While the crisis in Darfur is often characterized as an ethnically motivated genocide, Stephan Faris argues in April’s Atlantic Monthly
(available online to subscribers only) that the true cause may be climate change. Severe land degradation in the region has been blamed on poor land use practices by farmers and herders, but new climate models indicate that warming ocean temperatures are the culprit behind the loss of fertile land.
“Given the particular pattern of ocean-temperature changes worldwide, the models strongly predicted a disruption in African monsoons. ‘This was not caused by people cutting trees or overgrazing,’ says Columbia University’s Alessandra Giannini, who led one of the analyses.”Furthermore, Faris points out that the violence is not necessarily merely between Arabs and blacks, but between farmers (largely black Africans) and herders (largely Arabs). Historically, the two groups shared the fertile land. Now, however, farmers—who once allowed herders to pass through their land and drink from their wells—are constructing fences and fighting to maintain their way of life on the diminished amount of productive land.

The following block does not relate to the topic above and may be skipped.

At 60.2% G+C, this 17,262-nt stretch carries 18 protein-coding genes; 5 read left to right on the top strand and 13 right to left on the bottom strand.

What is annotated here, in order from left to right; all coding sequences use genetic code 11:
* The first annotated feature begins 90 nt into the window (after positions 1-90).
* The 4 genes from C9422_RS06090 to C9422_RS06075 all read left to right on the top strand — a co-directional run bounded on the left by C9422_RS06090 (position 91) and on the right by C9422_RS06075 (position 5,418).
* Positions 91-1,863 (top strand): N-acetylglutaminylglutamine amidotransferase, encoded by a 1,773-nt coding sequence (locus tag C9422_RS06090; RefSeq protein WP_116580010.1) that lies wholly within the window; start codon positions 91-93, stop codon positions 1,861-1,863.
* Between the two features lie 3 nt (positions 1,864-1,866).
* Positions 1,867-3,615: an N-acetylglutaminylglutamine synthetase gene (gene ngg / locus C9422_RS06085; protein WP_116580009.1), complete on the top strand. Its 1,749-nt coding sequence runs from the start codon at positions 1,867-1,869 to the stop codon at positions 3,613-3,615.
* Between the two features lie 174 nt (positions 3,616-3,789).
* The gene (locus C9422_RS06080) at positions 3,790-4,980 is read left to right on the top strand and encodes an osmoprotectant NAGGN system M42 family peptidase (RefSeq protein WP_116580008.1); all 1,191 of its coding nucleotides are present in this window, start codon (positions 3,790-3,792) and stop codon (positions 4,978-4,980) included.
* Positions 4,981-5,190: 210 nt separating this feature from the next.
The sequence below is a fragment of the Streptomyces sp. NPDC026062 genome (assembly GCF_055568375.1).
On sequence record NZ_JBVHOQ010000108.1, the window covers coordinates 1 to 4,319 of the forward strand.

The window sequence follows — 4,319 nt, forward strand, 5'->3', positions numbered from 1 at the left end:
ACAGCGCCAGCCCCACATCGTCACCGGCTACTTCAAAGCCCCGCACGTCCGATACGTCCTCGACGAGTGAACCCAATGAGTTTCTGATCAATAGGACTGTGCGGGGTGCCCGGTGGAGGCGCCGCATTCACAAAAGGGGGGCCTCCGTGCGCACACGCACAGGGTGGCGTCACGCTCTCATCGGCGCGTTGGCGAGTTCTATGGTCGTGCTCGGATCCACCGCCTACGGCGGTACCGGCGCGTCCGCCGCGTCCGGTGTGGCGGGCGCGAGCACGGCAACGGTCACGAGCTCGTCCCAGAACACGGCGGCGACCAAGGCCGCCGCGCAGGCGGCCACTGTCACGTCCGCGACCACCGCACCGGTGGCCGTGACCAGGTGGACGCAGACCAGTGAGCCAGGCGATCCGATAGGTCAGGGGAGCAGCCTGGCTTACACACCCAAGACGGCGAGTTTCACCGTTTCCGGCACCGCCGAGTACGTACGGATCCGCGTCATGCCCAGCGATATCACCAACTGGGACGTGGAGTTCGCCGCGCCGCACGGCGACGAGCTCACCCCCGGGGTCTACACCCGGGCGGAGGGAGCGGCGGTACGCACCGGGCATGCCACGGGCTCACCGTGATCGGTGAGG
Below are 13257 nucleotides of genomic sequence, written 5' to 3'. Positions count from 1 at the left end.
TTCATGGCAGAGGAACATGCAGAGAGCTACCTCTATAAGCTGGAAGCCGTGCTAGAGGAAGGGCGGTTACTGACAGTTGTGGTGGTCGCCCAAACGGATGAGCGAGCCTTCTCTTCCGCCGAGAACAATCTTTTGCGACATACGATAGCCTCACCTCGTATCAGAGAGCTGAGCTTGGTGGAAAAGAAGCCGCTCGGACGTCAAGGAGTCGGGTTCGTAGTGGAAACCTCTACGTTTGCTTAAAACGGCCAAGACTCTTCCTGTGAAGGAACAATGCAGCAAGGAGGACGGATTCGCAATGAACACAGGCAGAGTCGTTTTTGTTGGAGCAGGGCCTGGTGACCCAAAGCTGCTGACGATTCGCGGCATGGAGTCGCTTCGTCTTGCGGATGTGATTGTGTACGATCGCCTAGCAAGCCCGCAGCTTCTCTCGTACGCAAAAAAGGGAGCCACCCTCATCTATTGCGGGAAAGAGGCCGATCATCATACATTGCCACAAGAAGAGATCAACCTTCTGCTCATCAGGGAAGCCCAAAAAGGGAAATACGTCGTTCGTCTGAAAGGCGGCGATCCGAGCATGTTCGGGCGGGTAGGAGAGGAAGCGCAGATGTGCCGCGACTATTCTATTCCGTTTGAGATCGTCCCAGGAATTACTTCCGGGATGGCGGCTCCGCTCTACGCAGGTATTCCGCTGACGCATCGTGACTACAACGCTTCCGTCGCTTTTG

If climate change is the real cause of the conflict, Faris concludes, the solution must account for this reality and address the environmental crisis in order to make peace. And he calls on all of us to accept some of the blame for the crisis:
“If the region’s collapse was in some part caused by the emissions from our factories, power plants, and automobiles, we bear some responsibility for the dying. ‘This changes us from the position of Good Samaritans—disinterested, uninvolved people who may feel a moral obligation—to a position where we, unconsciously and without malice, created the conditions that led to this crisis,’ says Michael Byers, a political scientist at the University of British Columbia. ‘We cannot stand by and look at it as a situation of discretionary involvement. We are already involved.’”That said however, researchers at the African Centre for Technology Studies an international policy research organization based in Nairobi, Kenya, say that while environmental changes have decreased agricultural production, these problems must be examined within the wider context of a long history of discrimination and governance problems: “The legacies of colonialism, political discrimination, and lack of adequate governance in Darfur should not be underestimated in favor of an environmental explanation-particularly as it serves the interests of some actors to use environmental change as a non-political scapegoat for conflict.” (forthcoming ECSP Report 12)